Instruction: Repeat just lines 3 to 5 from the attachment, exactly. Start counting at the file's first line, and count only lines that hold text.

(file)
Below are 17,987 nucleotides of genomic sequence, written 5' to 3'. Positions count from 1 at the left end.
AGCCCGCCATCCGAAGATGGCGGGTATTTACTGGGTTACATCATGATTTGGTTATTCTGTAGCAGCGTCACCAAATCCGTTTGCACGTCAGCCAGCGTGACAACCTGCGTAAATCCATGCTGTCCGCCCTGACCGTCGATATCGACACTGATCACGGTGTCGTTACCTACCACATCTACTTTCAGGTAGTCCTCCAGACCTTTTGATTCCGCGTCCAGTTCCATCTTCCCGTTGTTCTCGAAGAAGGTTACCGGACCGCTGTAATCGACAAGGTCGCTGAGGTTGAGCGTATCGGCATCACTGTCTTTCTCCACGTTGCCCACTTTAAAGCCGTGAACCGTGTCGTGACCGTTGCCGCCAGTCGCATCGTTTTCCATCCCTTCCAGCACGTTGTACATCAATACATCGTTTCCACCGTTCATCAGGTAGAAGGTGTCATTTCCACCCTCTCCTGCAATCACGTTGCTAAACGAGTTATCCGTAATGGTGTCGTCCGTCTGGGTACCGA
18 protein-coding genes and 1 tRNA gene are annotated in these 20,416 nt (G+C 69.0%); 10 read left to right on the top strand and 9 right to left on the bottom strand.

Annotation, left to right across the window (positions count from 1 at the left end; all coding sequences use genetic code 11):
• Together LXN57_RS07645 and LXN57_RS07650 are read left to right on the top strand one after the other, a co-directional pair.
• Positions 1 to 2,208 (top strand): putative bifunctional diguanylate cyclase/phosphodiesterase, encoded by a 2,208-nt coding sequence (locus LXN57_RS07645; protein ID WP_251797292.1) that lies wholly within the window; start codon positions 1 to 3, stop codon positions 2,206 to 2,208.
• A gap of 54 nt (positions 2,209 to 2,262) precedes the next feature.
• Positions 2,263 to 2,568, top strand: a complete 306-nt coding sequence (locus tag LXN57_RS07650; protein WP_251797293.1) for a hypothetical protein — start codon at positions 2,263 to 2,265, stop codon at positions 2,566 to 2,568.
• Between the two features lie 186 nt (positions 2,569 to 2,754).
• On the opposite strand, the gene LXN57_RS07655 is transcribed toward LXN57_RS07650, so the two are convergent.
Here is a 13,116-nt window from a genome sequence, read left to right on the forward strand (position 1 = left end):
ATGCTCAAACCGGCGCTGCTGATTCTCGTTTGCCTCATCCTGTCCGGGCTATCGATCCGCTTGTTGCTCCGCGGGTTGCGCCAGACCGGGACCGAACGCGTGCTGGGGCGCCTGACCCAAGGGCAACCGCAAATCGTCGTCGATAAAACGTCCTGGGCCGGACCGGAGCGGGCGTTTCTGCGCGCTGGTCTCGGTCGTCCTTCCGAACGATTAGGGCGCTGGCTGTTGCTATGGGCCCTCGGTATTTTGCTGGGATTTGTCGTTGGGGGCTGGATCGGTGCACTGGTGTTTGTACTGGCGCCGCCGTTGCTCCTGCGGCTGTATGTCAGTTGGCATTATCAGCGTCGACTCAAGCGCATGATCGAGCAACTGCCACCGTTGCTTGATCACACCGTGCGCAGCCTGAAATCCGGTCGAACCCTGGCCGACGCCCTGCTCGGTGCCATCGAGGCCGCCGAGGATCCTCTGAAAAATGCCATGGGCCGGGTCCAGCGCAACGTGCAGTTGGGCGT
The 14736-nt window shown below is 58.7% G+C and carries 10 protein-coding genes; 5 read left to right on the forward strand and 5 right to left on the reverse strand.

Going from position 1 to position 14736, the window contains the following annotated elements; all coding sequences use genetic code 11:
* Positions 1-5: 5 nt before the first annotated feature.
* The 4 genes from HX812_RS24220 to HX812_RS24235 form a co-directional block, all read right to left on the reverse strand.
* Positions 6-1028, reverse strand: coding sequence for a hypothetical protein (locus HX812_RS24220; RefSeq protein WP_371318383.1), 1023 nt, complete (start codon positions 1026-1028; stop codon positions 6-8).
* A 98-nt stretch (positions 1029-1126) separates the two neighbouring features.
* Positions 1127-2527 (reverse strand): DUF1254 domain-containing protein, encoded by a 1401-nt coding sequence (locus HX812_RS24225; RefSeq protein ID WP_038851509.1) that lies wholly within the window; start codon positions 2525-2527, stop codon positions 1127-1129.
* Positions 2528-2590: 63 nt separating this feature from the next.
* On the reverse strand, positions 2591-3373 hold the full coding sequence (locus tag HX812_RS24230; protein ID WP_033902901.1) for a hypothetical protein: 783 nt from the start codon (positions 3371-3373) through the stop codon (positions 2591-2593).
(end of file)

18 protein-coding genes and 1 tRNA gene are annotated in these 20,416 nt (G+C 69.0%); 10 read left to right on the top strand and 9 right to left on the bottom strand.

Annotation, left to right across the window (positions count from 1 at the left end; all coding sequences use genetic code 11):
• Together LXN57_RS07645 and LXN57_RS07650 are read left to right on the top strand one after the other, a co-directional pair.